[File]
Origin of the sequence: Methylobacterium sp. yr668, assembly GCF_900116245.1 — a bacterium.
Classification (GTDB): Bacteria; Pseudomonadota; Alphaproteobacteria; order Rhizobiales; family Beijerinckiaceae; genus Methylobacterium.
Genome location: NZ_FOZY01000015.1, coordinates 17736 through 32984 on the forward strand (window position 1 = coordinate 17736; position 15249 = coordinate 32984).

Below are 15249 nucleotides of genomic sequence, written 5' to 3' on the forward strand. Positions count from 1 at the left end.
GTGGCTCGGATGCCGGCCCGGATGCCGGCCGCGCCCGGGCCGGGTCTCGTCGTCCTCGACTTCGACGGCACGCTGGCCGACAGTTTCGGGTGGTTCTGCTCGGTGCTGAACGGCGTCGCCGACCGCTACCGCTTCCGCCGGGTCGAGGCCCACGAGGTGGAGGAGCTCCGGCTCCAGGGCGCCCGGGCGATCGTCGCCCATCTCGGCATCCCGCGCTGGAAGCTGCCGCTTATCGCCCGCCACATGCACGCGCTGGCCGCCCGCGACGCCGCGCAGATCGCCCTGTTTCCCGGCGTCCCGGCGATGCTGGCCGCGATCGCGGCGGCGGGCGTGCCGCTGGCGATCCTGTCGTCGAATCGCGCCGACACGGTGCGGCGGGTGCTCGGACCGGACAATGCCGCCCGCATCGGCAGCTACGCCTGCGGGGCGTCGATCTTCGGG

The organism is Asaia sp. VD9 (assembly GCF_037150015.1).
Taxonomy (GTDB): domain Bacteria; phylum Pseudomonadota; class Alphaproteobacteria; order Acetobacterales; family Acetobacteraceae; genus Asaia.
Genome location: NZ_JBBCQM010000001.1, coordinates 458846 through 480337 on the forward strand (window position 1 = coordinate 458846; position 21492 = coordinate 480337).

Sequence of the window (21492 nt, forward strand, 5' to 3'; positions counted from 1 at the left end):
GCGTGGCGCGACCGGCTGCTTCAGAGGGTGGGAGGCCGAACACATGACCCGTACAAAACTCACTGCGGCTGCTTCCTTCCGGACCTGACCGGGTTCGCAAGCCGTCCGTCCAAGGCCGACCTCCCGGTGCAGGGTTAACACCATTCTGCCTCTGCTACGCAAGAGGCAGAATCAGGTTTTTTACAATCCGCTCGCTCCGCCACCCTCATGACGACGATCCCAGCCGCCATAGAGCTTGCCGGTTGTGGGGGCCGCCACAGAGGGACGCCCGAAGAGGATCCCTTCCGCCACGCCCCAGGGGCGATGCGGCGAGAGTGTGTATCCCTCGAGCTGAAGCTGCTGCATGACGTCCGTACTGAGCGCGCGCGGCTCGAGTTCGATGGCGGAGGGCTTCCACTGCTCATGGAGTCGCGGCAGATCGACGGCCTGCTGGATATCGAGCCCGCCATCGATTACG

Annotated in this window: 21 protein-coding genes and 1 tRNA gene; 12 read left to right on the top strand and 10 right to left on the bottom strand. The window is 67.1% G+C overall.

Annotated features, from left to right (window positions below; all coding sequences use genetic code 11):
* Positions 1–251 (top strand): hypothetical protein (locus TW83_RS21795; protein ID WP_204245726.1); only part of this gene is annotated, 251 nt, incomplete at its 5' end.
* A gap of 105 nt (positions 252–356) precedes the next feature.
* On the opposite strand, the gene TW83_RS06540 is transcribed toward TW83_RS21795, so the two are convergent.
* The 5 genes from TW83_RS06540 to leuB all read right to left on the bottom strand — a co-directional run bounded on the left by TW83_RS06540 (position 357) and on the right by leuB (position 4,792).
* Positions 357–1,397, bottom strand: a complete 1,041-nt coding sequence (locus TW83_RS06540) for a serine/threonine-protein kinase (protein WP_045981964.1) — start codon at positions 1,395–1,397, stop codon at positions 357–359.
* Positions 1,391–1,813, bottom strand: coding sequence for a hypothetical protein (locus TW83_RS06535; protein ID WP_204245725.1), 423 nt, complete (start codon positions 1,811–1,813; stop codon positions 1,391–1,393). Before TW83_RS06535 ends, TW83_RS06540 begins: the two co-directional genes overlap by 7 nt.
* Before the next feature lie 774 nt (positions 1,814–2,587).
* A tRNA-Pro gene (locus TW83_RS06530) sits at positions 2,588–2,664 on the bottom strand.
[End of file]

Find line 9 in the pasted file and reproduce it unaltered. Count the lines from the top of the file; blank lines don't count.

Sequence of the window (21492 nt, forward strand, 5' to 3'; positions counted from 1 at the left end):